DEPARTMENT OF EDUCATION
Office for Civil Rights; Single-Sex Classes and Schools: Guidelines on Title IX Requirements
AGENCY: Department of Education.
ACTION: Guidelines on current title IX requirements related to single-sex classes and schools.
SUMMARY: On January 8, 2002, the President signed into law the No Child Left Behind Act of 2001, which reauthorized the Elementary and Secondary Act of 1965. Section 5131(a)(23) of the Elementary and Secondary Education Act allows local educational agencies (LEAs) to use Innovative Programs funds to support same-gender schools and classrooms consistent with applicable law. It also requires the Department, within 120 days of enactment, to issue guidelines for LEAs regarding the applicable law on single-sex classes and schools. This notice fully implements Congress's mandate by describing and explaining the current statutory and regulatory requirements relating to single-sex classes and schools.
FOR FURTHER INFORMATION CONTACT: Jeanette J. Lim, Office for Civil Rights, U.S. Department of Education, 400 Maryland Avenue, S.W., room 5036, Mary E. Switzer Building, Washington, DC 20202-2899. Telephone: (202) 205-8635 or 1-800-421-3481.
If you use a telecommunications device for the deaf (TDD), you may call 1-877-521-2172. For additional copies of this document, you may call OCR's Customer Service Team at (202) 205-5413 or 1-800-421-3481. These Guidelines will also be available at OCR's site on the Internet at:
Individuals with disabilities may obtain this document in an alternative format (e.g., Braille, large print, audiotape, or computer diskette) on request to the contact person listed under FOR FURTHER INFORMATION CONTACT.
SUPPLEMENTARY INFORMATION: This notice implements Congress's mandate in the No Child Left Behind Act of 2001 (NCLB Act) to provide guidelines to LEAs regarding the applicable law on single-sex classes and schools.See Pub. L. 107-110, Sec. 5131(a)(23), 5131(c).
Elsewhere in this issue of the Federal Register is a notice of intent to regulate (NOIR), which invites comment on our intention to amend the current regulations implementing Title IX of the Education Amendments of 1972 (Title IX) related to elementary and secondary single-sex classes and schools to provide more flexibility to educators. The purpose of these amendments would be to support efforts of school districts to improve educational outcomes for children and to provide public school parents with a diverse array of educational options that respond to the educational needs of their children, while at the same time ensuring appropriate safeguards against discrimination. The NOIR is intended to begin this process and ensure adequate public input on these important and sensitive issues.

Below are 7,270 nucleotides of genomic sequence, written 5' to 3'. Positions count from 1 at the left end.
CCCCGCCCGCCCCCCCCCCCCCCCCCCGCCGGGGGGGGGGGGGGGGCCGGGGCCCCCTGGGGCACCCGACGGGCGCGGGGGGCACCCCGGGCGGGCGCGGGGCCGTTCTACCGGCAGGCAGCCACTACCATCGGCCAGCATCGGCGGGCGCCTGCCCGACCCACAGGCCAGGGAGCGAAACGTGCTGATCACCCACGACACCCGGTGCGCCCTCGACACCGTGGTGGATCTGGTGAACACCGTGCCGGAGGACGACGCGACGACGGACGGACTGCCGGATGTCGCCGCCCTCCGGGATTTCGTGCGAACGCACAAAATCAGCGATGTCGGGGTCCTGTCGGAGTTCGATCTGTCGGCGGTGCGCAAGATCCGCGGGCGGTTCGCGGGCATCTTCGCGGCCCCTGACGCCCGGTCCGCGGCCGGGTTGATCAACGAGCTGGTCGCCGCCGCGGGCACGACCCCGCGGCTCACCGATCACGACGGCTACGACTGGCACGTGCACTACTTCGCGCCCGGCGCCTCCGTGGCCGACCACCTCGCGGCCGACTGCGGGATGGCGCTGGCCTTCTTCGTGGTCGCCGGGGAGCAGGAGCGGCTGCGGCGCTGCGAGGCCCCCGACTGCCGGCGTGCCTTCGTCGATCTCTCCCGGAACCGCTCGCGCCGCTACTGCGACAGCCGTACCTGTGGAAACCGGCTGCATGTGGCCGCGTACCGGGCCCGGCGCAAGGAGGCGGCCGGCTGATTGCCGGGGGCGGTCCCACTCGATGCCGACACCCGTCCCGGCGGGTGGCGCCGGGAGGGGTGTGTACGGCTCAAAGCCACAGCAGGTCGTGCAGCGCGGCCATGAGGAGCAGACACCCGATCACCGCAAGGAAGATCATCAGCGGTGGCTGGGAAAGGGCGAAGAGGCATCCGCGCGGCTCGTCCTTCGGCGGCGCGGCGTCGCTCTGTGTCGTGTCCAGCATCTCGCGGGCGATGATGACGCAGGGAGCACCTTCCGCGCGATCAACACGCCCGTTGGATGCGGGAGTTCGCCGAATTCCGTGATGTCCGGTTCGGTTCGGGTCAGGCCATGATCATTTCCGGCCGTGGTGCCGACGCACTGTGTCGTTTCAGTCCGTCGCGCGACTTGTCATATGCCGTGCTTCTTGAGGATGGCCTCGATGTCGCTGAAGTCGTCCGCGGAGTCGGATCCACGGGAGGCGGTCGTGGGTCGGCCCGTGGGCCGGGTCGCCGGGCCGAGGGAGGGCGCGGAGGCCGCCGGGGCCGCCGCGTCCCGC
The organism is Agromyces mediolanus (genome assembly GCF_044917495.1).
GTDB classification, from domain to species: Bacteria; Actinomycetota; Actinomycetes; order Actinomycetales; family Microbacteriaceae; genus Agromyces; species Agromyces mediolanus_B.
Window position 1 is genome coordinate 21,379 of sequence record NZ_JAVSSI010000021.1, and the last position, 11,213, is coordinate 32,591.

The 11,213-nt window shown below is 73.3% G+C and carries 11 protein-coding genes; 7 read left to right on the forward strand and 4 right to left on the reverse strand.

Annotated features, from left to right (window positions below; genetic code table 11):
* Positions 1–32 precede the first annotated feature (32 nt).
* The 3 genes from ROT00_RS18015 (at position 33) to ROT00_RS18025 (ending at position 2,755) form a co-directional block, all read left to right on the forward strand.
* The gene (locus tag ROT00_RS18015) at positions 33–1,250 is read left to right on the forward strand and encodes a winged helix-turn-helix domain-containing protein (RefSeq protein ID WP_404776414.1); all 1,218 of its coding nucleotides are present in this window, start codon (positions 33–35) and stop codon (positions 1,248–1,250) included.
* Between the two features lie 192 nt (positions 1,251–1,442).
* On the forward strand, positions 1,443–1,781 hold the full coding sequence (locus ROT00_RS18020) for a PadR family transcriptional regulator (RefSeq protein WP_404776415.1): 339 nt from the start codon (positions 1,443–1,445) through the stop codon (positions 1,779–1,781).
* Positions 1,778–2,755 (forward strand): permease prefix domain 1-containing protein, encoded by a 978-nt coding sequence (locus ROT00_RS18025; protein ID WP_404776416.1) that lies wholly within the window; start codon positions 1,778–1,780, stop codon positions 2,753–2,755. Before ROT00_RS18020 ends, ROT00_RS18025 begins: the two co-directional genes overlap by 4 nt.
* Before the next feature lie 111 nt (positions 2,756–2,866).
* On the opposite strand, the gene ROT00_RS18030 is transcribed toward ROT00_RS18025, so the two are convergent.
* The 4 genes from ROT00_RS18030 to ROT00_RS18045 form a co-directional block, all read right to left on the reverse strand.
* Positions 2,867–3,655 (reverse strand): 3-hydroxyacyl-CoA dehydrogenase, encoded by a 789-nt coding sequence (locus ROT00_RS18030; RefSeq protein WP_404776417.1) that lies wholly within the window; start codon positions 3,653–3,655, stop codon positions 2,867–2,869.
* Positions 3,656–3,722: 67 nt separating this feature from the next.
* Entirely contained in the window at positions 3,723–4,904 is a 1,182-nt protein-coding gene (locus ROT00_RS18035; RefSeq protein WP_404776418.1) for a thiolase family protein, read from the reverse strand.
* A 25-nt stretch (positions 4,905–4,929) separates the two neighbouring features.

GUIDELINES ON CURRENT TITLE IX REQUIREMENTS:
Single-sex classes: The Title IX statute generally prohibits sex-based discrimination in education programs or activities receiving Federal financial assistance. Specifically, it states that no person in the United States, on the basis of sex, can be excluded from participation in, be denied the benefits of, or be subjected to discrimination under any education program or activity receiving Federal financial assistance. 20 U.S.C. 1681.
Section 1681(a) of Title IX contains two limited exceptions relating to classes or activities within primary and secondary schools that otherwise are coeducational. Subsection 1681(a)(7)(B) of Title IX exempts any program or activity of any secondary school or educational institution specifically intended for the promotion of any Boys State conference, Boys Nation conference, Girls State conference, or Girls Nation conference or for the selection of students to attend such a conference. Subsection 1681(a)(8) of Title IX states that the law does not preclude father‑son or mother‑daughter activities at an educational institution. However, if those activities are provided for students of one sex, opportunities for reasonably comparable activities must be provided for students of the other sex. Accordingly, these activities are permitted on a single-sex basis if the requirements of the statute are met.
Our current Title IX regulations generally prohibit single-sex classes or activities.The regulations in 34 CFR 106.34 state --